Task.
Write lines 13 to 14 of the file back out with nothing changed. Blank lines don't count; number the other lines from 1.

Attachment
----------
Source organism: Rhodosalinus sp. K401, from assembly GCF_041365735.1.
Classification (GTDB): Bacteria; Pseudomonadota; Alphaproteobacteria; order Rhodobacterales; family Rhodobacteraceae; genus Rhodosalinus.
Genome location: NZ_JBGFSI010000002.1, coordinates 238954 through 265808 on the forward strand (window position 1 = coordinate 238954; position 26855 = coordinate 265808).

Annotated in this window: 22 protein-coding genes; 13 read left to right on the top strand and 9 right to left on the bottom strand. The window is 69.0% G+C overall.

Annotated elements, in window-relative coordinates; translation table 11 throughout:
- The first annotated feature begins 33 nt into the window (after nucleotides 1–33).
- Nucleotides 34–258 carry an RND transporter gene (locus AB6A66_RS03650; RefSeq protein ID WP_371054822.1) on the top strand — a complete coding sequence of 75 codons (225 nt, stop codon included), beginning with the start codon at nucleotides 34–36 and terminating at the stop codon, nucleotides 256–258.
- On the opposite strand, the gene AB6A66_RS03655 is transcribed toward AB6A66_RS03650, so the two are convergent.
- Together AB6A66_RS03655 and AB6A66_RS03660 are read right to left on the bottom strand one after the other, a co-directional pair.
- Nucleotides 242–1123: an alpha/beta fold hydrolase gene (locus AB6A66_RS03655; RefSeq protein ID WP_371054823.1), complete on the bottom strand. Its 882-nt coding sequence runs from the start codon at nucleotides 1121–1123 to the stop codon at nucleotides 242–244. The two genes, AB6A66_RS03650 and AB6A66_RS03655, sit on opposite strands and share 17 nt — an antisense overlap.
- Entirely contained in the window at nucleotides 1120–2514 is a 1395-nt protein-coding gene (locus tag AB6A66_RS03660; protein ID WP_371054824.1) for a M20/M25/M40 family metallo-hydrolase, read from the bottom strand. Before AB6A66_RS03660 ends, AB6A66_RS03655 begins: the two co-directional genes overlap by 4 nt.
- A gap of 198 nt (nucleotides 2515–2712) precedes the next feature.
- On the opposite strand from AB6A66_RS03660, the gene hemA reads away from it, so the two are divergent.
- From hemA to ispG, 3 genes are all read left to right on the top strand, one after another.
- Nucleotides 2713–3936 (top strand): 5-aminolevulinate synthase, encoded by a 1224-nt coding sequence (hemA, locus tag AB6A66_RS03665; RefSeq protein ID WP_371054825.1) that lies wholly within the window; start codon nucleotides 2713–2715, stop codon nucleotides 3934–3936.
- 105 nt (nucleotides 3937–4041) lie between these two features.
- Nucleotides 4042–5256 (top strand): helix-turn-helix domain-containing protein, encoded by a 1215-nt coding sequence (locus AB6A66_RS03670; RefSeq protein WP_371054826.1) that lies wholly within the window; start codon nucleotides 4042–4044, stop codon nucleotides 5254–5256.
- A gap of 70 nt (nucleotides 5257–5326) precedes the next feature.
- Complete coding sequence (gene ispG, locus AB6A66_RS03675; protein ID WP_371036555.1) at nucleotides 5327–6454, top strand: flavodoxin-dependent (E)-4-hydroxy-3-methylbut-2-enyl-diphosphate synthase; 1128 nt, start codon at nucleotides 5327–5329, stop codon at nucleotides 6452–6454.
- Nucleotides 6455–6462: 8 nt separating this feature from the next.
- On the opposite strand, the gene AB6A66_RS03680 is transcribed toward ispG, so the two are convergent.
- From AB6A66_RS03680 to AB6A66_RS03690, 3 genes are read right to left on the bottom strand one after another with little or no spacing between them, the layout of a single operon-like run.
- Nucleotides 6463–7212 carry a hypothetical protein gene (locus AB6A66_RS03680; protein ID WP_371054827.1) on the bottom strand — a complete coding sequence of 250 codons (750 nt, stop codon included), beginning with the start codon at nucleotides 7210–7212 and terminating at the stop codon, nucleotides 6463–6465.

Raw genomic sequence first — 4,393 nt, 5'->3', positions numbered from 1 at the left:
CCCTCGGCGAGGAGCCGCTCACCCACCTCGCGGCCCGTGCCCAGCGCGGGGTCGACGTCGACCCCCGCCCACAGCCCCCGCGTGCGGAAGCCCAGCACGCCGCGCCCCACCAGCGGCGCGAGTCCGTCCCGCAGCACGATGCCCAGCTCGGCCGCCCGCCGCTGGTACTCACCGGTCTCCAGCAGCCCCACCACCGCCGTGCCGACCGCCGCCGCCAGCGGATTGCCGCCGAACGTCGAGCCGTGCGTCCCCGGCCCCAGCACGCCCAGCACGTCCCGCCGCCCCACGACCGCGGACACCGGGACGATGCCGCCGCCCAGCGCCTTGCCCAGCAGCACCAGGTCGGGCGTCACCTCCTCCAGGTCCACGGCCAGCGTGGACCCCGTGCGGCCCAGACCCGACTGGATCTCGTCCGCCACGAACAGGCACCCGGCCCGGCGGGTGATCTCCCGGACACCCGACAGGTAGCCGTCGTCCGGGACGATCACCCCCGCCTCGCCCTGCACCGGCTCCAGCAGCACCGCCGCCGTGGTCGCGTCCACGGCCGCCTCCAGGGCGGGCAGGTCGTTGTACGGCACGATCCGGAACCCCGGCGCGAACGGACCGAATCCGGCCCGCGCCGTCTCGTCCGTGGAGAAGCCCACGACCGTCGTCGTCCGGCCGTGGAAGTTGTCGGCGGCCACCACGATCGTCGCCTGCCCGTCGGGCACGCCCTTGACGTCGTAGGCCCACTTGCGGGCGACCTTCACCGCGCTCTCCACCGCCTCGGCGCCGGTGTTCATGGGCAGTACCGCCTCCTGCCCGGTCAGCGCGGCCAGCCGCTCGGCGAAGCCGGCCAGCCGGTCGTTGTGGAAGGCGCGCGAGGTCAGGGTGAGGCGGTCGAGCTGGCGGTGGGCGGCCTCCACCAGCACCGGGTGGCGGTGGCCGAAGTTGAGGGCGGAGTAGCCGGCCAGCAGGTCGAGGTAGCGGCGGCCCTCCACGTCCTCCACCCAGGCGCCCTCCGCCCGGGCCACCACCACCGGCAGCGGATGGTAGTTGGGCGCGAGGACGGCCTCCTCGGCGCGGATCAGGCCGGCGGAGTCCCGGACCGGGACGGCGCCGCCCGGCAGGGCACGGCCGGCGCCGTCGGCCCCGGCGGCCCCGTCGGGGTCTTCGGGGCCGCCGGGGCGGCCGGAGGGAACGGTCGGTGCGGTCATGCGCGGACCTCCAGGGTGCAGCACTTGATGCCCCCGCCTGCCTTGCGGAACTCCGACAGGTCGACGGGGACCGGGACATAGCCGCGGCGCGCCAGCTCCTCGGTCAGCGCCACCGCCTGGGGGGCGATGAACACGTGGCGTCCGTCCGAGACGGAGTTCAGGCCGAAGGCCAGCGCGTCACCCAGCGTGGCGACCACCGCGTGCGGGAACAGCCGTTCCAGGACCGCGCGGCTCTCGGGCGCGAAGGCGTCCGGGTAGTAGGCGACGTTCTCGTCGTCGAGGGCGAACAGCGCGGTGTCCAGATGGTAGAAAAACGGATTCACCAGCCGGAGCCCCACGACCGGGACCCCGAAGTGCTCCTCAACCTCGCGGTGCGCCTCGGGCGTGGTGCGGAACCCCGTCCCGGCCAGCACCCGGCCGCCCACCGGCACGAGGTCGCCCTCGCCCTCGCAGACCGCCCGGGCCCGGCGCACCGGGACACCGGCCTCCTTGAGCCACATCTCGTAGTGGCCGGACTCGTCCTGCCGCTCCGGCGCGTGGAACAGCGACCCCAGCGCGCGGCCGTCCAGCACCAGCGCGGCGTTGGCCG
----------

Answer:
- On the opposite strand from AB6A66_RS03660, the gene hemA reads away from it, so the two are divergent.
- From hemA to ispG, 3 genes are all read left to right on the top strand, one after another.